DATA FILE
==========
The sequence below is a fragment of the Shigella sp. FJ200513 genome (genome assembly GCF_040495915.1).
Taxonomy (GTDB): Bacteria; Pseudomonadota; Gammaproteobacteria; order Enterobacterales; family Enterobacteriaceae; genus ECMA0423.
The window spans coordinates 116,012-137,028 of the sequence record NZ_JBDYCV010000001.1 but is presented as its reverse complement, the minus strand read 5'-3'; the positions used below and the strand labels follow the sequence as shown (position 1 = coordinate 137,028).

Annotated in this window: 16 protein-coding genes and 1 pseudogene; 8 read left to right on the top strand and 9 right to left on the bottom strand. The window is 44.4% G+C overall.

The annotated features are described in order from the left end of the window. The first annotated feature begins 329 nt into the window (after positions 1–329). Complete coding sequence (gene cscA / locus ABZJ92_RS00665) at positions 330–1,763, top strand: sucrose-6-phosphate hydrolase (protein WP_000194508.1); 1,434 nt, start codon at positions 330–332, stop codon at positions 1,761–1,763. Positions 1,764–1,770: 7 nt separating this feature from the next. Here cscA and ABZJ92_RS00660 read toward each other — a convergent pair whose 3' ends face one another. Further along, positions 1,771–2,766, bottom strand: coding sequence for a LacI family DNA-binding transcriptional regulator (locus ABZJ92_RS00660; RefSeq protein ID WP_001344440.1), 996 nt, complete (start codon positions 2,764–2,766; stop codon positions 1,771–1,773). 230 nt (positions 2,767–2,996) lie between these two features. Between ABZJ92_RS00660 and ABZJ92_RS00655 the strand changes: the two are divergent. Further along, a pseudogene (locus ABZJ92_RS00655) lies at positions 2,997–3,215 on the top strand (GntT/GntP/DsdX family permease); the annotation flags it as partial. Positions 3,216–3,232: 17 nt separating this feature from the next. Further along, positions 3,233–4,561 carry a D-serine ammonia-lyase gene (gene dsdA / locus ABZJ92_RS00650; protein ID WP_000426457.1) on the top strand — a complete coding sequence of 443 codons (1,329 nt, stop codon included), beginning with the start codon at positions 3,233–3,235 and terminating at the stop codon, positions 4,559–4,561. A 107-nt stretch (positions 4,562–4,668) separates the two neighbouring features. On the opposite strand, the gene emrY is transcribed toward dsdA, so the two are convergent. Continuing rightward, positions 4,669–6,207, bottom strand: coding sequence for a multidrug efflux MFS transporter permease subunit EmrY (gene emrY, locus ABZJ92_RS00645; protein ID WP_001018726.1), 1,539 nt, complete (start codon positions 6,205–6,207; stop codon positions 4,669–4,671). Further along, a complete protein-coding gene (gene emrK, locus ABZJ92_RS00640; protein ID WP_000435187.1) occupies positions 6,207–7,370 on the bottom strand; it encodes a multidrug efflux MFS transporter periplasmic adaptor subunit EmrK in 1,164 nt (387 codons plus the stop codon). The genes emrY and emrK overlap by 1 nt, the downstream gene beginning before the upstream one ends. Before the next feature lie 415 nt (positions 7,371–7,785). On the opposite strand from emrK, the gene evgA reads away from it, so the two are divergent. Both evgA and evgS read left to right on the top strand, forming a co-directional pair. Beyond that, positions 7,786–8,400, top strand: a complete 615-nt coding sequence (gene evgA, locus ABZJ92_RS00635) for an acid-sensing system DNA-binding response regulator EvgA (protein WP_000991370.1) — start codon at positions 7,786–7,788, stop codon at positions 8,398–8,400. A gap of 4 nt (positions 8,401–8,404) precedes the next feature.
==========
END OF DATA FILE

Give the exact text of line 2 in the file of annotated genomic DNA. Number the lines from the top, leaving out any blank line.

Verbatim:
Taxonomy (GTDB): Bacteria; Pseudomonadota; Gammaproteobacteria; order Enterobacterales; family Enterobacteriaceae; genus ECMA0423.